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Regio I - Forum - Capitolium

At the north end of the Forum are the remains of a very large temple, measuring 35 x 15.5 m. The preserved height is 17 m., the original height may have been over 20. It was built during the reign of Hadrian (c. 120 AD). It has been argued that Hadrian himself and certain people close to the Imperial court contributed to the building of this important temple.

The ruins must always have been visible. Records of the removal of marble from its walls date back to the 15th century. The destruction continued until the early 19th century.

Until the early 20th century it was often stated that this was the temple of Vulcanus, the main deity worshipped in Ostia. Already in the 19th century however, it was suggested that it was the Capitolium, a temple dedicated to the main Roman deities, the Capitoline triad (Jupiter, Juno and Minerva). Capitolia could be found in many cities in the western half of the Empire, following the example of the temple of Jupiter Capitolinus on the Capitoline hill in Rome. The suggestion is supported by the position and size of the temple, but conclusive evidence has never been found. On the other hand: we know from an inscription that the temple of Vulcanus was restored in 112 AD. That date cannot be reconciled with the date of the Capitolium, which is based on accurately dated stamps on several bricks.

In front of the temple was a marble altar, with a frieze of weapons. The temple itself was erected on a high podium, possibly intended as an artificial Capitoline hill. A huge staircase of 21 steps leads to a vestibule, originally surrounded by ten marble columns. A marble frieze with ox-heads and festoons was over the vestibule. The walls of the cella were erected in brick. There is a striking polychrome effect, through the use of yellow bipedales for relieving arches and bonding courses, and of red bricks. Does this indicate that in the Hadrianic period the bricks were not covered? At some point in time the inside and outside of the walls were certainly lined with marble, however: holes for the attachment of the marble decoration (including marble pilasters on the outside) can be seen. Remains of a marble cornice were found.

In the entrance to the cella is a marble threshold, made of one block (6.16 x 1.42 m.). It is only slightly smaller than the threshold of the Pantheon in Rome. The doors were probably made of bronze. The cella had a marble floor, that has now disappeared (it is known from 19th century drawings: squares enclosing rhombs). In the side walls are three niches, the central one semicircular, the flanking ones rectangular. They must have contained statues. Set against the back wall is a podium with a tripartite substructure, accessible via staircases on the sides. One should imagine the cult statues of the Capitoline triad here.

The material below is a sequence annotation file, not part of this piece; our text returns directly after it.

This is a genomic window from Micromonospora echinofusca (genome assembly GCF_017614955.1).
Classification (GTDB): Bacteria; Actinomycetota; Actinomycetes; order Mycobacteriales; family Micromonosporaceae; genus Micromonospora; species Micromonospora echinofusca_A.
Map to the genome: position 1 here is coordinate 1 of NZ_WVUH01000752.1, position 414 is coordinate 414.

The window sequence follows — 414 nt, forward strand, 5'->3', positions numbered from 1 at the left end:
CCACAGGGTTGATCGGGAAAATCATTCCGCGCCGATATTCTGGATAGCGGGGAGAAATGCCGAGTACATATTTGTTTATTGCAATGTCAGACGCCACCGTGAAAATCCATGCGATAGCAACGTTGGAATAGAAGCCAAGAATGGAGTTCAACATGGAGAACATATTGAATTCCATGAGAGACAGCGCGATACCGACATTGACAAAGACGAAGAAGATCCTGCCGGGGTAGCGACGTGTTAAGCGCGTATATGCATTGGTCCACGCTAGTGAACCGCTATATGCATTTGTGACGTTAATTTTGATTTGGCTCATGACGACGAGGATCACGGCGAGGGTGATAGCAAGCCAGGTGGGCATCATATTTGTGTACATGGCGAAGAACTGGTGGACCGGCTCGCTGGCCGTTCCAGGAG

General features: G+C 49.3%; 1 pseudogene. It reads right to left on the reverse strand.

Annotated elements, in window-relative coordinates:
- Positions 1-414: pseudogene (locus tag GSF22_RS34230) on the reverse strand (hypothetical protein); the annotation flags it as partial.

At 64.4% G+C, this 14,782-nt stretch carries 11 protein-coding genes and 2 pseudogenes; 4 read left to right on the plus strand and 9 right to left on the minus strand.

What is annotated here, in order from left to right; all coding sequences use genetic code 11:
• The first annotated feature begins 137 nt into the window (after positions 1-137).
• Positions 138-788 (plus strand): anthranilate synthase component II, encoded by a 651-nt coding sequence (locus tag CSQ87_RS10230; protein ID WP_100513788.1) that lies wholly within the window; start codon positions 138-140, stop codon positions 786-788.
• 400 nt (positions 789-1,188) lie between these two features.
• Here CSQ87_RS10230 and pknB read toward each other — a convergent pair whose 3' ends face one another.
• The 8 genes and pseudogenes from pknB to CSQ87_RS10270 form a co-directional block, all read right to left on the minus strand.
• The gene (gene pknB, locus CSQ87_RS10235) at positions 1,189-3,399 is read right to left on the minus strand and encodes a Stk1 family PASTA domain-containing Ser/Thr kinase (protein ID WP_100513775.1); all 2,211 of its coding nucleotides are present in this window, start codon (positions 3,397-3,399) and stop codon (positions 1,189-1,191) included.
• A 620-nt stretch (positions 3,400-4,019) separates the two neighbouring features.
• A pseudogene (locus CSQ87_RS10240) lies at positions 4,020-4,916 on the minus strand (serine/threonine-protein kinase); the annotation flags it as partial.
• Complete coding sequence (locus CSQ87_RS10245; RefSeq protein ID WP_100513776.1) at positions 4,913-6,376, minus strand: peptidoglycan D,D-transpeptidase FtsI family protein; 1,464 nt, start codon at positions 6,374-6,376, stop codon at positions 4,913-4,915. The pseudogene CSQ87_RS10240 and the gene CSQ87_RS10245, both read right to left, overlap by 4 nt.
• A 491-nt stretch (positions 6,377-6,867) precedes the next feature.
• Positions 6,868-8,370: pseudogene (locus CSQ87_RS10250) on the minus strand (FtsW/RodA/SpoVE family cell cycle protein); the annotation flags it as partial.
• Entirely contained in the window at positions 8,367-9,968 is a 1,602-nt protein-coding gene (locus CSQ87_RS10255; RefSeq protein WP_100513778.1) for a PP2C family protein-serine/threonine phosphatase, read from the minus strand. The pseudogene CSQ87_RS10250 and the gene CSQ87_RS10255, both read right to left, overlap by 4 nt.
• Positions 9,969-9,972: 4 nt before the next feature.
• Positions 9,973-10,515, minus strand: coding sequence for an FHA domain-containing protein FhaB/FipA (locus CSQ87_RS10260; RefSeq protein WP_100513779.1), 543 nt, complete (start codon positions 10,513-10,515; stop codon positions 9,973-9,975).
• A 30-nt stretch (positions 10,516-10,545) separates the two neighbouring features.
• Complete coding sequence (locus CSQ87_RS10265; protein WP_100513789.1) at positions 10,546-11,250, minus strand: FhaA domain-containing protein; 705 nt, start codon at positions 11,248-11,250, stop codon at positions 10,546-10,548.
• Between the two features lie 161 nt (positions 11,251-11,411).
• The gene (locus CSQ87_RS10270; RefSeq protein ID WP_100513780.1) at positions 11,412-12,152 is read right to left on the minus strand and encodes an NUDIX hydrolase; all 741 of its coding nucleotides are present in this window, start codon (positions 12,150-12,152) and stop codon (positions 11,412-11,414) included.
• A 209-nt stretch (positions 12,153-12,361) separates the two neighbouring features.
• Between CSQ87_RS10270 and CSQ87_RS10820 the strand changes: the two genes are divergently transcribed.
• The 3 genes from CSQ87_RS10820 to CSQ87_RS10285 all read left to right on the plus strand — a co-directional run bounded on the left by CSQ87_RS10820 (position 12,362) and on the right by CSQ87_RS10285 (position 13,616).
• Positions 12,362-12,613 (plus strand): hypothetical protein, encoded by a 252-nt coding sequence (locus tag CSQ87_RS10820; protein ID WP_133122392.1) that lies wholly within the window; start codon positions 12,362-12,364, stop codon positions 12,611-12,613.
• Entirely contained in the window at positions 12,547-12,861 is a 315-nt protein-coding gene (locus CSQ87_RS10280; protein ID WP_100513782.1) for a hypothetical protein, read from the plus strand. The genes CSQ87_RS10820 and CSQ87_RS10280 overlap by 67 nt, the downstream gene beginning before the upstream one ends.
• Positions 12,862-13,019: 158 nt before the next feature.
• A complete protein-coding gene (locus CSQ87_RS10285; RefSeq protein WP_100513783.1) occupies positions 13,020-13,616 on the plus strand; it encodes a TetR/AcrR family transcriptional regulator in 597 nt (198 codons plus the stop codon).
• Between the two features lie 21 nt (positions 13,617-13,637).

Below the temple, in the podium, is a basement: a row of three rooms, covered by barrel vaults, accessed through a door in the back side of the building. The rooms have floors of opus spicatum. They are lit through slit windows. The function of these rooms is unknown. We are probably not far from the truth however, when we imagine that important records were stored here or the aerarium publicum, the "public treasure".

An inscription mentions an aedituus Capitoli, A. Ostiensis Asclepiades. This temple-keeper was a freed slave of the town, like Q. Ostiensis Felix, temple-keeper of the Temple of Rome and Augustus. The latter temple is the counterpart of the Capitolium, at the south end of the Forum. But the Capitolium also had an effect towards the north. Between the back wall of the Capitolium and the Tiber runs the northern stretch of the Cardo Maximus. The street is a grand avenue, very wide, and flanked on both sides by porticoes. An important point of arrival and departure for sea-faring passengers was presumably located at the spot where the Cardo met the Tiber. We may imagine the departure and arrival on this spot of Emperors and many officials. Those arriving in Ostia would enter the city via the Cardo, to be confronted with the impressive back wall of the Capitolium. After skirting the temple (something only pedestrians could do) they entered an open space: the Forum. It is a well-known architectural effect.

Plan of the Capitolium
Plan of the Capitolium. After SO I.

Plan of the Capitolium

Plan of the Capitolium from 1804, showing the pavement of the cella.
From Paschetto 1912, fig. 100.


The Capitolium, seen from the south. Photograph: Bill Storage.

The altar with the frieze of weapons. Photograph: Jan Theo Bakker.

The exterior of the Capitolium, seen from the west. Photograph: Max Victor David.

The interior of the Capitolium, seen from the south-west. Photograph: Jan Theo Bakker.

The Cardo Maximus and the Capitolium, seen from the north-west. Photograph: Jan Theo Bakker.

Part of the cornice. Photograph: Jan Theo Bakker.

The entrance of the basement in the back. Photograph: Jan Theo Bakker.

The basement, now used for storage of lead water-pipes. Photograph: Jan Theo Bakker.
[jthb - 15-Jul-2003]